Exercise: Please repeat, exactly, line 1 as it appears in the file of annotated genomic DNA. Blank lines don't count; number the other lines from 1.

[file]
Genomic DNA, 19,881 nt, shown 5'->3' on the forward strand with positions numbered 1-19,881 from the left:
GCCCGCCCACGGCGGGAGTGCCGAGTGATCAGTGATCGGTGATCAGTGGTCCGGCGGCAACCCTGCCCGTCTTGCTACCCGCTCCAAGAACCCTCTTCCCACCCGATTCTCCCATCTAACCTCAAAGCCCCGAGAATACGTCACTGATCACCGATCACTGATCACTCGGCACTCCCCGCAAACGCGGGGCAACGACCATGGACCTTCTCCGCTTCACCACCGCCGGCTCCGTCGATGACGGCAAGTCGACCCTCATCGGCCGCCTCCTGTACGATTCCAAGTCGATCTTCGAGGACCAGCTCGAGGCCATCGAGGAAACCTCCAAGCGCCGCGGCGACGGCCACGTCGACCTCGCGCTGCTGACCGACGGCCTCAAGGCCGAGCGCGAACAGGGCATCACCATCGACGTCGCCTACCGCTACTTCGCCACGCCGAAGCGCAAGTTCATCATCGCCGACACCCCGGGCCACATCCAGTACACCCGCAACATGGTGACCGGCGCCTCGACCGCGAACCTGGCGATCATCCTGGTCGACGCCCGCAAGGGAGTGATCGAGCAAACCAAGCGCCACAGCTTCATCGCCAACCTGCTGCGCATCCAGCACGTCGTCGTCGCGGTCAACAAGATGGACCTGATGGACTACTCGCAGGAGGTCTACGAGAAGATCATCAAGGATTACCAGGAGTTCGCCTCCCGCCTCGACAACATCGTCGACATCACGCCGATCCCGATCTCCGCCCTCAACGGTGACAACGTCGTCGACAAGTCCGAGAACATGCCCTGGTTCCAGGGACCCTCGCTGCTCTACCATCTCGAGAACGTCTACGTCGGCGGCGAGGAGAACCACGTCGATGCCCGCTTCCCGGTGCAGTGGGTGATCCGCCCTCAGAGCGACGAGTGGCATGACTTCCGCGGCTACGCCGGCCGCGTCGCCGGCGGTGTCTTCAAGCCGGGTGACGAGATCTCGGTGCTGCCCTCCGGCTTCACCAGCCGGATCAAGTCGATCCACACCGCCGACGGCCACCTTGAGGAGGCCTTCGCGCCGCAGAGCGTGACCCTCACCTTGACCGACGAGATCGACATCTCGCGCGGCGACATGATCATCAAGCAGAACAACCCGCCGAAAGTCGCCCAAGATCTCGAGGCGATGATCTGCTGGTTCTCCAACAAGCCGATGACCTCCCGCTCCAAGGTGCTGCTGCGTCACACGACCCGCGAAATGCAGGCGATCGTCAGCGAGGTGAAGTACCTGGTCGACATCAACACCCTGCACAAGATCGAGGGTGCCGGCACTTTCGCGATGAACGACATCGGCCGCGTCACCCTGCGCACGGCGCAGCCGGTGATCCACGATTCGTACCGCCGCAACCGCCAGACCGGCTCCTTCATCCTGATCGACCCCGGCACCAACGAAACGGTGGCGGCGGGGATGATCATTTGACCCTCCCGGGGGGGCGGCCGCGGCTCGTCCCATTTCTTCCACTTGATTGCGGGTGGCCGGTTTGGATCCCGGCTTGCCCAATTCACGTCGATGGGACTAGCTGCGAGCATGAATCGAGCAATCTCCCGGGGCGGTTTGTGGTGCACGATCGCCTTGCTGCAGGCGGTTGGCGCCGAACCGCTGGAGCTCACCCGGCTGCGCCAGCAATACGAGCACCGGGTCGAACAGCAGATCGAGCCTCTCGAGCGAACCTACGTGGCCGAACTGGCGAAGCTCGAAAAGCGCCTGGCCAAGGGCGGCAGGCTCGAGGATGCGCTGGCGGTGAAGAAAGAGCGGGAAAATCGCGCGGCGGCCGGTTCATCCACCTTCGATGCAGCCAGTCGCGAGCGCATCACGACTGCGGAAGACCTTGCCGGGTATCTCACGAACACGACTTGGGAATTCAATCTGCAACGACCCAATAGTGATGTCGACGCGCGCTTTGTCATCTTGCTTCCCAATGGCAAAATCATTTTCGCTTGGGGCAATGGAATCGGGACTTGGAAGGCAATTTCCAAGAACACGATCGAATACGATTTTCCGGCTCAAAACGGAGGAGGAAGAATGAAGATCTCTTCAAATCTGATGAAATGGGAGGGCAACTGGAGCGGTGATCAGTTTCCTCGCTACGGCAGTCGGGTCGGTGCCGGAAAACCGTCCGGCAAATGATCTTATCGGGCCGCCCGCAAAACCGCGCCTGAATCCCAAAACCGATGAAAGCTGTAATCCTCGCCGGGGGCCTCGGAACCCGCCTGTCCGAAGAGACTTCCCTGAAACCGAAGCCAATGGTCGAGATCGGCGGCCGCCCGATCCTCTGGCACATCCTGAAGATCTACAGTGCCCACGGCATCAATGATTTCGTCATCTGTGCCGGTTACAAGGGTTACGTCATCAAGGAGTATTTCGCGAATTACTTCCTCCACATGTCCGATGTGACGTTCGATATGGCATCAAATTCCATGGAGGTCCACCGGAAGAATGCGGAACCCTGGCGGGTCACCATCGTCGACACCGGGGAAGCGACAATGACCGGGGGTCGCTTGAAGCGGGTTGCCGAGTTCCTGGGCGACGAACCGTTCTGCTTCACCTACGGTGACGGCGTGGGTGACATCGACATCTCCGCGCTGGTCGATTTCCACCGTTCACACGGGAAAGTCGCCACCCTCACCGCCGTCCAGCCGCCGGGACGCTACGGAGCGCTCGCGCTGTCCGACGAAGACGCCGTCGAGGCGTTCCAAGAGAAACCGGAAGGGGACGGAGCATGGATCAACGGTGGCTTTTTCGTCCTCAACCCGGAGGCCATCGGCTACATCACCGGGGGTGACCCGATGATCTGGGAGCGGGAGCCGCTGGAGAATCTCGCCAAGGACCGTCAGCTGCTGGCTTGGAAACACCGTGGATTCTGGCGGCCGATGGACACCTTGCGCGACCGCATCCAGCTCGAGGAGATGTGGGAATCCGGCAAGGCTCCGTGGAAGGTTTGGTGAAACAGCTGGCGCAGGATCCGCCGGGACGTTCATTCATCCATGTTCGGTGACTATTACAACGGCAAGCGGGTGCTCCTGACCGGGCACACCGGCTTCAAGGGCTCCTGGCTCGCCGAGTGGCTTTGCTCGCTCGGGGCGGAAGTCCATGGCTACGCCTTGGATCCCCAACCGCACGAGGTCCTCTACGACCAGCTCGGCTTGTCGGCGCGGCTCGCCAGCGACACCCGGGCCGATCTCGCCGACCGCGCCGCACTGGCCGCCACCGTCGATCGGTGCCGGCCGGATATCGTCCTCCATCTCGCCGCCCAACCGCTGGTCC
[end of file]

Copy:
Genomic DNA, 19,881 nt, shown 5'->3' on the forward strand with positions numbered 1-19,881 from the left: